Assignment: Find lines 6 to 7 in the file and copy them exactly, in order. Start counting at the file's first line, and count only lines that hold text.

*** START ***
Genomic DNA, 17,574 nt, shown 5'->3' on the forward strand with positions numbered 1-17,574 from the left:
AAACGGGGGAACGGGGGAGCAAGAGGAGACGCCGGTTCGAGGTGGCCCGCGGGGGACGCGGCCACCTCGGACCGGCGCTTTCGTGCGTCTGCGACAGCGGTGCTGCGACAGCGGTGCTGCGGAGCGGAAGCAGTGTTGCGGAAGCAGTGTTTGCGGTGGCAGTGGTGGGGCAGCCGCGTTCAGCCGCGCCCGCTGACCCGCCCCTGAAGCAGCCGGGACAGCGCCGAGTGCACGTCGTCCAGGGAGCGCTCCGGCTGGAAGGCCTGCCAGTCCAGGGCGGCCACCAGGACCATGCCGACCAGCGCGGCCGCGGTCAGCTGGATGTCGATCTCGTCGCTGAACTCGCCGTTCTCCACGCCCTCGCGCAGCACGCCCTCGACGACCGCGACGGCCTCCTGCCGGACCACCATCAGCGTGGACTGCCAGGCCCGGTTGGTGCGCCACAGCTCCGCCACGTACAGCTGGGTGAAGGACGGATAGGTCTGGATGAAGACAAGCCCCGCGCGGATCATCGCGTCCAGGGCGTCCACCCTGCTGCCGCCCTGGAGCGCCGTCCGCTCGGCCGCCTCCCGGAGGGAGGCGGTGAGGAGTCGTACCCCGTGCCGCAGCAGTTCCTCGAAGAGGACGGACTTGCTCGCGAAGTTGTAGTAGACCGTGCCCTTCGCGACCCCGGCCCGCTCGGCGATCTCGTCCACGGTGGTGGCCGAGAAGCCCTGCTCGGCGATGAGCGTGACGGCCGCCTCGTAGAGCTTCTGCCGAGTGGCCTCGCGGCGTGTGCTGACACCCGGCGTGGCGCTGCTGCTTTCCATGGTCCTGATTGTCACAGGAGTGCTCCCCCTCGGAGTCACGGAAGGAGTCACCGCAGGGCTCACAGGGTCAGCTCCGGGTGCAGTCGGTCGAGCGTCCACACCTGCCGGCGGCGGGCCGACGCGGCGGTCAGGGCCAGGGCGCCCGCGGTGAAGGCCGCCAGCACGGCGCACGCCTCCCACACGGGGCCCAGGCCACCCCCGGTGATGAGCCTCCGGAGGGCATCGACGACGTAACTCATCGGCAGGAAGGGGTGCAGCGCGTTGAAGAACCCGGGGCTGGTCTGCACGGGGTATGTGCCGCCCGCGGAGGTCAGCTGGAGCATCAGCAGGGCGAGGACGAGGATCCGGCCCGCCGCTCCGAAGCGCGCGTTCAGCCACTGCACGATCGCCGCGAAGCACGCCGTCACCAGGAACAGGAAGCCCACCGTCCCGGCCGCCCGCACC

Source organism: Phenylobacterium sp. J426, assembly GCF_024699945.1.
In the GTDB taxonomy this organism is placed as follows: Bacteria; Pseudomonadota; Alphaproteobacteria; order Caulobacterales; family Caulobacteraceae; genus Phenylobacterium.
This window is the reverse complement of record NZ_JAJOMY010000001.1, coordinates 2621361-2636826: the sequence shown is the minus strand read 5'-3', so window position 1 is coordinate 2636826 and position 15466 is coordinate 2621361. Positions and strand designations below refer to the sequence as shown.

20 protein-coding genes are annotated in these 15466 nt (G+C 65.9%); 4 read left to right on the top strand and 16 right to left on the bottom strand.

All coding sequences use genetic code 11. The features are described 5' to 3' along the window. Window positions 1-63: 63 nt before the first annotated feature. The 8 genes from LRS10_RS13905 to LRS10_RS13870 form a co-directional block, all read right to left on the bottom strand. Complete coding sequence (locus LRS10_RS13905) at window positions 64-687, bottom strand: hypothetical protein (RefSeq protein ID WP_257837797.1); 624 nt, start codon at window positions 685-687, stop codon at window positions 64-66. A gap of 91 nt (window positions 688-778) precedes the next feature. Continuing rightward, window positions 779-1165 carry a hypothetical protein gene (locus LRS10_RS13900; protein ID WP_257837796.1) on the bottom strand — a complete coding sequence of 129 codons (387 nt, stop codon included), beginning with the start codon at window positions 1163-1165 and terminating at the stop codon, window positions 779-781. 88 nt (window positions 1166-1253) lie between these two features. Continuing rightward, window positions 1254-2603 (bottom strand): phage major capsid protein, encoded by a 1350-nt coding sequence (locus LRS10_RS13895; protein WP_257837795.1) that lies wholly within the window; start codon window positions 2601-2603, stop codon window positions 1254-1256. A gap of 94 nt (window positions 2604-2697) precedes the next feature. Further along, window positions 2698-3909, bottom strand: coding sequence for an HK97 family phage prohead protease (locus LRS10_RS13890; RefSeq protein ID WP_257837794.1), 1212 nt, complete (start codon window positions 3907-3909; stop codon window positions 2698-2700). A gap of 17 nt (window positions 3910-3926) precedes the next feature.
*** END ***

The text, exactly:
20 protein-coding genes are annotated in these 15466 nt (G+C 65.9%); 4 read left to right on the top strand and 16 right to left on the bottom strand.

All coding sequences use genetic code 11. The features are described 5' to 3' along the window. Window positions 1-63: 63 nt before the first annotated feature. The 8 genes from LRS10_RS13905 to LRS10_RS13870 form a co-directional block, all read right to left on the bottom strand. Complete coding sequence (locus LRS10_RS13905) at window positions 64-687, bottom strand: hypothetical protein (RefSeq protein ID WP_257837797.1); 624 nt, start codon at window positions 685-687, stop codon at window positions 64-66. A gap of 91 nt (window positions 688-778) precedes the next feature. Continuing rightward, window positions 779-1165 carry a hypothetical protein gene (locus LRS10_RS13900; protein ID WP_257837796.1) on the bottom strand — a complete coding sequence of 129 codons (387 nt, stop codon included), beginning with the start codon at window positions 1163-1165 and terminating at the stop codon, window positions 779-781. 88 nt (window positions 1166-1253) lie between these two features. Continuing rightward, window positions 1254-2603 (bottom strand): phage major capsid protein, encoded by a 1350-nt coding sequence (locus LRS10_RS13895; protein WP_257837795.1) that lies wholly within the window; start codon window positions 2601-2603, stop codon window positions 1254-1256. A gap of 94 nt (window positions 2604-2697) precedes the next feature. Further along, window positions 2698-3909, bottom strand: coding sequence for an HK97 family phage prohead protease (locus LRS10_RS13890; RefSeq protein ID WP_257837794.1), 1212 nt, complete (start codon window positions 3907-3909; stop codon window positions 2698-2700). A gap of 17 nt (window positions 3910-3926) precedes the next feature.